Krissy Moehl (44:31):

It’s and I think that’s

Corrine Malcolm (44:32):

Important.

Corrine Malcolm (44:33):

I was say, I think it’s just important for like women to recognize that like their cycles are gonna be different and it’s gonna be different across, across your peers. And it’s important to understand what, what you need that is. I do wish younger athletes, younger our, our younger selves that we could be like, Hey, you’re okay. Let’s look at this stuff, all of this stuff. Um, if people were, you know, found our conversation today, interesting or inspiring besides reading the book that you just put out, is there something that you’ve read recently listened to recently cons like media you’ve consumed recently that you think our listeners would enjoy books, podcasts, document entries, what do you got?

Krissy Moehl (45:13):

I have I’m like I just mentioned like looking into how menopause might be a factor and especially like, I can be specific to the fact that, like, I haven’t had kids, I’ve been an athlete for two decades, like, and digesting information that’s that specific is kind of tricky. And I found this podcast actually by, um, Celine Yeager she’s, uh, co works a lot with Stacy Sims and it’s called hit play, not pause. And she has interviewed some amazing just researchers and athletes. Um, there was a pod, a podcast recently about how eye health is affected by our hormones, changing dental work, like all these different aspects. That it’s, it’s what I’m like curious about right now. And it’s really applicable. She’s a, she’s done amazing in triathlon and mountain biking and just road cycling over her years as an athlete. And so then sharing her experiences, she’s in her late forties, early fifties now.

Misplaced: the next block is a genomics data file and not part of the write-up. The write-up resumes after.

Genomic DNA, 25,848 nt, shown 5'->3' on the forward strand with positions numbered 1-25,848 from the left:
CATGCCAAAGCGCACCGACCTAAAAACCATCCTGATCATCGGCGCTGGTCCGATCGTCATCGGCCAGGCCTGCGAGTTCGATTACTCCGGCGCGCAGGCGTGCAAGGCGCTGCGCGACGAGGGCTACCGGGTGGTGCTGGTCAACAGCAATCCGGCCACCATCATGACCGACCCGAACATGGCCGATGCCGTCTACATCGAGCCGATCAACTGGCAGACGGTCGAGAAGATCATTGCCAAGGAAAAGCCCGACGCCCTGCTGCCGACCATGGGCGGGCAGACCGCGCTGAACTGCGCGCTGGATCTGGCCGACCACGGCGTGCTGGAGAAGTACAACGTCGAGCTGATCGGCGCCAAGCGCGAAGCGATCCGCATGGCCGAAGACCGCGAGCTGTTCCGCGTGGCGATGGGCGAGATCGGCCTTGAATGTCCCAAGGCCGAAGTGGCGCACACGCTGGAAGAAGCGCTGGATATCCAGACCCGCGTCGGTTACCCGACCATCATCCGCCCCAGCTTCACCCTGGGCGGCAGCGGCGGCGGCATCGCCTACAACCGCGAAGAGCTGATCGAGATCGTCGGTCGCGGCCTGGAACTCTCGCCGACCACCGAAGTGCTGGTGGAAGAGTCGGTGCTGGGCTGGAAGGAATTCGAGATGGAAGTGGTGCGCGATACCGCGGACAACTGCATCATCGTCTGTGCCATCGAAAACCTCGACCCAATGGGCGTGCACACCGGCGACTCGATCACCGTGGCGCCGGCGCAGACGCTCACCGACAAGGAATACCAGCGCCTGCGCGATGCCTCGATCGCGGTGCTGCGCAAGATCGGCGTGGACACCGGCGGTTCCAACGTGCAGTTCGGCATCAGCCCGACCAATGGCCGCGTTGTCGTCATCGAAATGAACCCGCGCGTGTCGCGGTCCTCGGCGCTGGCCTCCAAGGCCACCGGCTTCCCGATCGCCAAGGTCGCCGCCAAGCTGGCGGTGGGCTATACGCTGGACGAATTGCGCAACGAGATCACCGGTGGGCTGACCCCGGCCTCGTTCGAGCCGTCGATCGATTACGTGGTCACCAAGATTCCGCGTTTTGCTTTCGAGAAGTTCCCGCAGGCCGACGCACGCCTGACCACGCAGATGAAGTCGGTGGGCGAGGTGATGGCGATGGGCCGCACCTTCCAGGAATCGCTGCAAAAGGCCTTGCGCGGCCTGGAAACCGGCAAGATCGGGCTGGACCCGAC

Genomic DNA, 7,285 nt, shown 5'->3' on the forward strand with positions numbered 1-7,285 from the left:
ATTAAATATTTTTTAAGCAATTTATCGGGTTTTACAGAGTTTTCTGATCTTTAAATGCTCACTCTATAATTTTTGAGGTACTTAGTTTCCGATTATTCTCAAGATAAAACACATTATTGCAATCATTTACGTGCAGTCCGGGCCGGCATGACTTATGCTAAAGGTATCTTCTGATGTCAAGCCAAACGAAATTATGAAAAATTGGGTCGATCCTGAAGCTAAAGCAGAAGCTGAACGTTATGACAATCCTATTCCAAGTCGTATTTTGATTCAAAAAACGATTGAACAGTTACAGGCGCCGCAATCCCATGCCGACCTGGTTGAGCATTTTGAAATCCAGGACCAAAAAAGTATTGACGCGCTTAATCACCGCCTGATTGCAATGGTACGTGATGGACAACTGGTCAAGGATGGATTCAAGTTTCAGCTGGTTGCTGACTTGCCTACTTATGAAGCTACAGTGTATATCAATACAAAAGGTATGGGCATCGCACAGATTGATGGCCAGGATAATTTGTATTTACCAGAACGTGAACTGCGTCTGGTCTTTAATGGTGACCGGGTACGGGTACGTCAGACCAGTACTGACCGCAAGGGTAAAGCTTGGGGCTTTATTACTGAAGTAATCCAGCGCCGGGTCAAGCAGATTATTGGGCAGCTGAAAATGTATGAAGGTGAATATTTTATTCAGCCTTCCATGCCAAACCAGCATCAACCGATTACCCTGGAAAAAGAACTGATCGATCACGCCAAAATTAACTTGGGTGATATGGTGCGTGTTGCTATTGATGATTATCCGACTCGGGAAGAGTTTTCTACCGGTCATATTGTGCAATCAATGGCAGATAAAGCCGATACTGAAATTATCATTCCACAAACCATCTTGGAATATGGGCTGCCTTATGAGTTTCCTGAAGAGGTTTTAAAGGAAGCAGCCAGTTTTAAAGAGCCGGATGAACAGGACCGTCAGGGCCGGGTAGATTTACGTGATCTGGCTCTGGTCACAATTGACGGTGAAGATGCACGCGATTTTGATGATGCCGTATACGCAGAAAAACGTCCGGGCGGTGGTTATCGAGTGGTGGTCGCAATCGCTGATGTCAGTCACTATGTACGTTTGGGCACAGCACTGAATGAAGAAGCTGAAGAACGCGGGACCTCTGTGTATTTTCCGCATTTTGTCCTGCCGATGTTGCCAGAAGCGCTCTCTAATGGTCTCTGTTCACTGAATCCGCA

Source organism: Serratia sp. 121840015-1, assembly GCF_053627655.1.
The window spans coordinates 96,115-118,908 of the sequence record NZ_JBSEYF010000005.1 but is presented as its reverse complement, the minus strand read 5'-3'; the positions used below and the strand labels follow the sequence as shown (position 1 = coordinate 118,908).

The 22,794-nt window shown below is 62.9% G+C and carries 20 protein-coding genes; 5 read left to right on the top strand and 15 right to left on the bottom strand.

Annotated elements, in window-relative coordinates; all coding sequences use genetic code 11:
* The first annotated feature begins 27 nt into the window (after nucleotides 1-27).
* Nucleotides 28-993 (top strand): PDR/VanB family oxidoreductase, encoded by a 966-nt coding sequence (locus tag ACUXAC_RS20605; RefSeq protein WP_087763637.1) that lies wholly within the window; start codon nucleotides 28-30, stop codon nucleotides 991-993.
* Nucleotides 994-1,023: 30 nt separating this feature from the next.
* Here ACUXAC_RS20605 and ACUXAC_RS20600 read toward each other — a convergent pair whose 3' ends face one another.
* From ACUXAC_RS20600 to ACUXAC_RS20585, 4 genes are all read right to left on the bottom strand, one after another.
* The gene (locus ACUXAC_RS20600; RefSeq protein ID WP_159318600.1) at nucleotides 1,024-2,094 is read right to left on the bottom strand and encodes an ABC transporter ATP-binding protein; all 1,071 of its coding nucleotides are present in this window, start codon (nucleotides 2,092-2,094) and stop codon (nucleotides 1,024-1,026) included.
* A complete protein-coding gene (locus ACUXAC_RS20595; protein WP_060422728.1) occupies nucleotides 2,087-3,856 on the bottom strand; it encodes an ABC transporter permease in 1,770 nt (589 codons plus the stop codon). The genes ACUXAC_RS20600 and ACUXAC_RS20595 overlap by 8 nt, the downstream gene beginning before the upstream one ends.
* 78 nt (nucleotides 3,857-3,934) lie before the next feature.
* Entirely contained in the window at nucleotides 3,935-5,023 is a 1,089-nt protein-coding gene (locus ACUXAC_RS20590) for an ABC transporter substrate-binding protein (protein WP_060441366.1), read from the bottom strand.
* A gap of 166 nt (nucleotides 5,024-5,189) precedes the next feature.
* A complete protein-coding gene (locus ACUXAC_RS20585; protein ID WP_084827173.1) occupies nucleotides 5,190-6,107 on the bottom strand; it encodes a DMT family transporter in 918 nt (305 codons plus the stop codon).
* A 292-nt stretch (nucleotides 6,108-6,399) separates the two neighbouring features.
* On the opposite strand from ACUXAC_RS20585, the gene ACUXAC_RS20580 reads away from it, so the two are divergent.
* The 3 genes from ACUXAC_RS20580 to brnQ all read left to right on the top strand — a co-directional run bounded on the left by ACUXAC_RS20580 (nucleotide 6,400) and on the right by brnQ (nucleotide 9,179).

Krissy Moehl (46:09):

And so that’s been a great one for that, for the person that wants that kind of information. I love what you girls are doing on trail society. Honestly, like if I’m not like, I just, I really like how you are speaking to the audience and not shy away from topics you’re just head, you know, taking ’em on head on. Um, and then even I really loved the episode where when you were talking about like fueling and how, like you got challenged by males to speak to them too, and then how you ended up, um, handling that. Like, I, I really appreciate what’s what’s happening there. Um, and I listen to the news and this American life and wait, wait, don’t tell me and all that fun stuff. But as it relates to running, um, trail runner nation is another one that just for like pure joy of running, I love Don and Scott and they’ve had me on a bunch and for different reasons. And then I just love how they, they talk to the community and, um, like as they say, take us on a trail, run with them. So yeah, we’re lucky. There’s so much great stuff to like soak up now while we’re on our long runs or, or, you know, commuting or whatever.

Corrine Malcolm (47:16):

Yeah. I’m a podcast listener. When I, when I run, I don’t listen to music, but I will listen to a podcast for sure. And so that’s kind of my catch my catch time and I’ve had to mix it up. I listen to the news, but sometimes I end up crying on my runs. So I have to mix it up. I have to listen to wait, wait, don’t tell me I have to listen. The, the fun, the fun things too, because it can be, it can be hard. I had to stop listening to this American life for that reason. I was like crying on, on runs because they are, they hit you right in the fields while you’re 20 miles deep into a run can be, can be really, really hard. Um, okay. So where I guess to, to leave, to leave our audience and we’ll, we’ll, um, put this all in our show notes as well. Where can people find you if they wanna find the book, if they wanna find your, like, reach out to you via social media or online, where, where can people track you down?

Krissy Moehl (48:03):

Uh, if you can spell my name, you’ll find me. I have just, I’m not very creative on like, um, nickname or anything. So my website is Chrisy mail.com. My Instagram handle is Chrisy mail. So K R I S S Y M O E H L. And those are my two, you know, email me or, um, even Instagram messenger. I could be better on, but I do, I do try to get back, but email you’ll find me for sure.

Corrine Malcolm (48:28):

Wonderful Christy. We could have talked about a million different things for a million different hours, but I just wanted to, to thank you so much for giving us a little bit of your time today and coming on the podcast.

Krissy Moehl (48:38):

Well, hopefully we’ll get to do that on a trail run soon.

Corrine Malcolm (48:41):

I’m very excited about that.

Krissy Moehl (48:43):

Yeah. Welcome to Seattle or welcome back.